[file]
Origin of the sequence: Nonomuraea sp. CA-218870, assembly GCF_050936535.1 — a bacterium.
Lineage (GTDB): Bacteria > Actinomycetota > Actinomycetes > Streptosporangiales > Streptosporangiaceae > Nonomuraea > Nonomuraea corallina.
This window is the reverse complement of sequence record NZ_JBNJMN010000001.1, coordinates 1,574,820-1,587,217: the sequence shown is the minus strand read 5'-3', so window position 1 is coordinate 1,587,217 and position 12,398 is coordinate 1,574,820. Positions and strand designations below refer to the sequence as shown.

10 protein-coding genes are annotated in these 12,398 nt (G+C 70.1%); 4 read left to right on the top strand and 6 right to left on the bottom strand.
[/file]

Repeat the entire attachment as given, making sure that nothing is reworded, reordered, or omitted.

Origin of the sequence: Nonomuraea sp. CA-218870, assembly GCF_050936535.1 — a bacterium.
Lineage (GTDB): Bacteria > Actinomycetota > Actinomycetes > Streptosporangiales > Streptosporangiaceae > Nonomuraea > Nonomuraea corallina.
This window is the reverse complement of sequence record NZ_JBNJMN010000001.1, coordinates 1,574,820-1,587,217: the sequence shown is the minus strand read 5'-3', so window position 1 is coordinate 1,587,217 and position 12,398 is coordinate 1,574,820. Positions and strand designations below refer to the sequence as shown.

10 protein-coding genes are annotated in these 12,398 nt (G+C 70.1%); 4 read left to right on the top strand and 6 right to left on the bottom strand.